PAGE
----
Towards the end of the ride, the weather started to look a little dark and we were all hoping that the rain would hold off. Being in the very last group, we got to the hotel much later than everyone else did. As we were riding into the parking lot, the rain started to pour down. As everyone went inside to escape the monsoon that was upon us, Pinkey and I, with the help of some of the other support vehicle drivers, managed to get all the bikes in from the rain.
As I woke up with half my body hurting from pushing these guys up the hills, and without Pinkey, who had gone back to work, I thought that this was going to be a good, easy day just driving the van and picking up people and handing out water. Maybe fix a bike here or there. Of course, that was wishful thinking. After breakfast, I made my way to the van a few hours early to get ahead on repairs.
After doing fits, fixing shifters, and repacking bottom brackets, I was on my way, driving in the van with the AC on and watching these guys ride some bikes. Good day, until… within the first five miles, I needed to pick up three people. There are only two seats in the van and I’m hauling bikes, food and water, so someone is riding on the roof. Luckily, another support truck came and got the riders while I got their bikes. The ride on the third day was from Fredericksburg to Richmond, a 64-mile ride. After stopping almost every 10 miles or so, I began to realize that the guys who are missing limbs weren’t pushing themselves because they have something to prove, but because they’re having fun and enjoying every mile of the ride.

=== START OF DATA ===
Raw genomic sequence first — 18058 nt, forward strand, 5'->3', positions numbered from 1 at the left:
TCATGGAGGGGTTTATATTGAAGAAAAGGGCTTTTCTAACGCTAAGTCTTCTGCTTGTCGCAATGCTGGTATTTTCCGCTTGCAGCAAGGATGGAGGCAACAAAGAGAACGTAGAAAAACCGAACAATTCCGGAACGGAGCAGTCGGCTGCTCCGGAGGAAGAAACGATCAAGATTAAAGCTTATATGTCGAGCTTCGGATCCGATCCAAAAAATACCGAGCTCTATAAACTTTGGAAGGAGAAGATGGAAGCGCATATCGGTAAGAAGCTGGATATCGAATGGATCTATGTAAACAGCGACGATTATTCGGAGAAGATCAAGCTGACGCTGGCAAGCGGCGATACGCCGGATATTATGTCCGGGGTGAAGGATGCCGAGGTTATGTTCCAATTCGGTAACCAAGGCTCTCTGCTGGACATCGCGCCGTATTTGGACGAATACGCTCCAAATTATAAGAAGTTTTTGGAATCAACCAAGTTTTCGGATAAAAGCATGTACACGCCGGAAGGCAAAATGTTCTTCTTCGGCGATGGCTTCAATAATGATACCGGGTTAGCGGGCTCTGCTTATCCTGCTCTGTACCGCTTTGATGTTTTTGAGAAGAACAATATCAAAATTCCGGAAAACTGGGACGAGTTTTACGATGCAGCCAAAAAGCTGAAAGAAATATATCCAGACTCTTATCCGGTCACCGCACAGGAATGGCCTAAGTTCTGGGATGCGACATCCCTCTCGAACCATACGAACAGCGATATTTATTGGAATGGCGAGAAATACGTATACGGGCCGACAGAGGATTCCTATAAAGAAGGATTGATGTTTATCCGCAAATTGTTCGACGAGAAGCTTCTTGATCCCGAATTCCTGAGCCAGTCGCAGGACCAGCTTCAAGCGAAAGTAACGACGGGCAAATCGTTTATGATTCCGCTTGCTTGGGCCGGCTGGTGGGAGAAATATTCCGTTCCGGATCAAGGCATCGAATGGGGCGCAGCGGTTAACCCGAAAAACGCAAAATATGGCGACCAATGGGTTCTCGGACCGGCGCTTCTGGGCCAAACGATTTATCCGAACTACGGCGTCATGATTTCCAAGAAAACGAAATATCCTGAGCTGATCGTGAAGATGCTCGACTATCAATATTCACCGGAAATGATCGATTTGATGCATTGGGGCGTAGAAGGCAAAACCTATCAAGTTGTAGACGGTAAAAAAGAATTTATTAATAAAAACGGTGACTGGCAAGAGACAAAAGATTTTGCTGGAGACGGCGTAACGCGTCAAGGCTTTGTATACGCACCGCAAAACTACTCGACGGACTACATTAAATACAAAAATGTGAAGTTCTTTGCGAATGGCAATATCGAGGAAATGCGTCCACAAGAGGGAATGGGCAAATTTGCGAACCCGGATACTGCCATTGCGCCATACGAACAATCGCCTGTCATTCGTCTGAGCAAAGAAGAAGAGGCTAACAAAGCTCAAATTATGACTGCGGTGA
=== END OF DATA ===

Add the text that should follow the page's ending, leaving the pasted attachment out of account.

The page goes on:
Once we got to Richmond, it was all cheers for the guys that had completed 64 miles in just under six hours. Although I wanted to cheer on and talk with the guys much more, I needed to get home. I was privileged to drive back with one of the guys named Jeremiah Workman, a customer of ours in Stafford where I work. As we talked on the ride back, I learned that Jeremiah was a Marine and wrote a book, “Shadow of the Sword.” It’s about how he lost four of his guys in Iraq and had a hard time dealing with it, among many other challenges. He was awarded the Purple Heart and the Navy Cross. It turned out that we had more in common than I thought and that it goes to show that you don’t need to be missing any limbs to be disabled. We both suffered from pretty bad PTSD and had a hard time getting back to normal life. I wanted to ask so many more questions as we pulled up to his house. He gave me a copy of his book and told me he’ll be in the shop and we can talk any time.
Seeing Jeremiah and seeing the struggles he had to go through made me think that not only are the guys who are missing limbs going through pain on the outside, but they still have a war going on in their mind, just as we had. As I was driving back home, I made calls to some of the contacts I had made with the Ride 2 Recovery and found out when they have their next one. Getting these guys out on their bikes felt better than I could ever have thought. It’s getting their minds off of the problems that they are going through. I’m no baby, but I was brought to tears seeing some of these guys work so hard to feel normal again.